PITTSBURGH: Thomas R. Stevick joined Chatham University as vice president of University Advancement on May 4, 2014. Stevick possesses more than 18 years of experience in leadership positions in high functioning advancement offices, most recently at Eastern Michigan University (EMU) where he served as vice president for Advancement and executive director of the EMU Foundation.
Since entering the advancement field as a senior development officer at his alma mater, University of Michigan Law School, he has held leadership roles in the advancement offices at the Arizona State University College of Law and Ohio Northern University.
Prior to entering the advancement field, Stevick worked as an attorney for Michigan’s largest law firm in Ann Arbor, Michigan, and as a grant manager for the City of Fairmont (West Virginia) Grant Management Service. A Pittsburgh native, Stevick graduated from high school in West Virginia and earned his Bachelor of Arts degree in political science from Fairmont State College, his Masters of Public Administration from West Virginia University and his J.D. from the University of Michigan Law School (J.D.).
“I’m thrilled to return to my roots in the Pittsburgh community, and to join such a dynamic and forward-thinking university. A 145-year history, over 11,000 alumni, a strong commitment to women’s education and issues, Eden Hall Campus, an international reputation in sustainability, and $75 million raised against a $100 million capital campaign are part of the incredibly strong foundation at Chatham on which we can continue our momentum,” states Mr. Stevick.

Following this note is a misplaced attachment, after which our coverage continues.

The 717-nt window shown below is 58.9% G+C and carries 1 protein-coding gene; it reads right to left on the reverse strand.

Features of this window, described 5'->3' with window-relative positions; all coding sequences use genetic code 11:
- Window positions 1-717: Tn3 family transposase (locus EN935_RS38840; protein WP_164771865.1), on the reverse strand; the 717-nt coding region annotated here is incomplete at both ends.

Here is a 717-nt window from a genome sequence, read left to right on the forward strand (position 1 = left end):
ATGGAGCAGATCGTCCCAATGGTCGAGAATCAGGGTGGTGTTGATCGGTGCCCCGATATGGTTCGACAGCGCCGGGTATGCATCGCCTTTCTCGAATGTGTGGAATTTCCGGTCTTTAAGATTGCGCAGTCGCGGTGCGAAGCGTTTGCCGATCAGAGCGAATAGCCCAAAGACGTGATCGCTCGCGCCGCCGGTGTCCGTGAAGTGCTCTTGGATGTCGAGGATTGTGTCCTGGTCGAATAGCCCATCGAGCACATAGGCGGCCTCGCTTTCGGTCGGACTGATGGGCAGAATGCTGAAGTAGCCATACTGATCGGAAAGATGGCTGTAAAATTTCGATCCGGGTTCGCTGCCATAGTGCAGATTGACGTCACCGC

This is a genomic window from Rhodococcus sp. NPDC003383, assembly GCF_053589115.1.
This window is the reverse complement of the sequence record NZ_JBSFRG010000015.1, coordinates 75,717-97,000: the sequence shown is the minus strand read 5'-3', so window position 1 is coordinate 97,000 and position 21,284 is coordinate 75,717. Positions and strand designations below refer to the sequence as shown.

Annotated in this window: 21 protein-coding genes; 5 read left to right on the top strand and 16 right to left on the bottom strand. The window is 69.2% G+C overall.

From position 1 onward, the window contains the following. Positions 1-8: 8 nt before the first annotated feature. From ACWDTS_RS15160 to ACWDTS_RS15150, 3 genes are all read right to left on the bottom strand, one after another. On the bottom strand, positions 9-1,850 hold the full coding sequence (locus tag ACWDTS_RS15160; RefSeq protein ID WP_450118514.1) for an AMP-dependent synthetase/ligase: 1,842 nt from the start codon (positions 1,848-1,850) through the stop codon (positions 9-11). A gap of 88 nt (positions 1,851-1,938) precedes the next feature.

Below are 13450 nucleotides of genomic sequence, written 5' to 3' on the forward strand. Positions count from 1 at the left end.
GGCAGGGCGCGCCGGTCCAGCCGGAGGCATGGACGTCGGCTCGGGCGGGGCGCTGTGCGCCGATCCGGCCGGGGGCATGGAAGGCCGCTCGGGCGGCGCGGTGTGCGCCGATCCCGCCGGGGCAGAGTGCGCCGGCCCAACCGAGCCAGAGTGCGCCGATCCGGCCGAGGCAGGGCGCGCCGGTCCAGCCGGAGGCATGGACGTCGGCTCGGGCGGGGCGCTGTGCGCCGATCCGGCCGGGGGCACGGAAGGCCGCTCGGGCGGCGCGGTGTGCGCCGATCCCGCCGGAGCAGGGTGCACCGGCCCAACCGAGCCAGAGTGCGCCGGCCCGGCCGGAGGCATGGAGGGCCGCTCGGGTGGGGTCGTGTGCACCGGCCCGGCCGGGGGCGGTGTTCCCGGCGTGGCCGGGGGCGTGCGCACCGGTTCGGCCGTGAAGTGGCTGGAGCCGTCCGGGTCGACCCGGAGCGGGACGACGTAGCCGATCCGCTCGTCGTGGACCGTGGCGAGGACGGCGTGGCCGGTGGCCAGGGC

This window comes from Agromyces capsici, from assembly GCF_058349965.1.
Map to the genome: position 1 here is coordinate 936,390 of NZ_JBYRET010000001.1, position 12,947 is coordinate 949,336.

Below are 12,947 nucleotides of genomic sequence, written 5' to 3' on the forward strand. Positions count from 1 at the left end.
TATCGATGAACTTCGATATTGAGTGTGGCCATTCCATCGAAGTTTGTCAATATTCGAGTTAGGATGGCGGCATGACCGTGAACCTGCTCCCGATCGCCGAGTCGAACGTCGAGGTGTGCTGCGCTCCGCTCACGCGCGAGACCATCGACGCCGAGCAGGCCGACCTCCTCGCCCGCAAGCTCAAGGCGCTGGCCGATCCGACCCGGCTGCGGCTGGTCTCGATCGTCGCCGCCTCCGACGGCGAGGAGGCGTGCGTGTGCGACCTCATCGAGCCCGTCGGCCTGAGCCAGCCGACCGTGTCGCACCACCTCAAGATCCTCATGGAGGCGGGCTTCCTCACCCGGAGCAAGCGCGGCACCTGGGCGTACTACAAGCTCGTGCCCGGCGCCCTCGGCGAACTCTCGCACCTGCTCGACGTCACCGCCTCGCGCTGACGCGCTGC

About Chatham University
Chatham University in Pittsburgh, Pa., has a long history of commitment to women’s leadership and issues advocacy, and is the alma mater of environmental icon, Rachel Carson. Today, Chatham is recognized as a leader in the field of sustainability, having been named to The Princeton Review’s Green College Honor Roll, been honored by the US EPA, named to Sierra magazines list of top 25 “cool schools” and mentioned in a 2012 Forbes article as one of the places “contributing to Pittsburgh’s transformation into a destination for green living.” Building on these accomplishments, Chatham will open in early 2014, the world’s first fully sustainable campuses in higher education, Eden Hall Campus, with completion of the first stage of construction on its 20-year master plan.
Consisting of three colleges and the Falk School of Sustainability, Chatham’s works to prepare its 2,000+ undergraduate and graduate students to create a brighter, healthier tomorrow through the fields of sustainability, health sciences, business and communication, and the arts and sciences.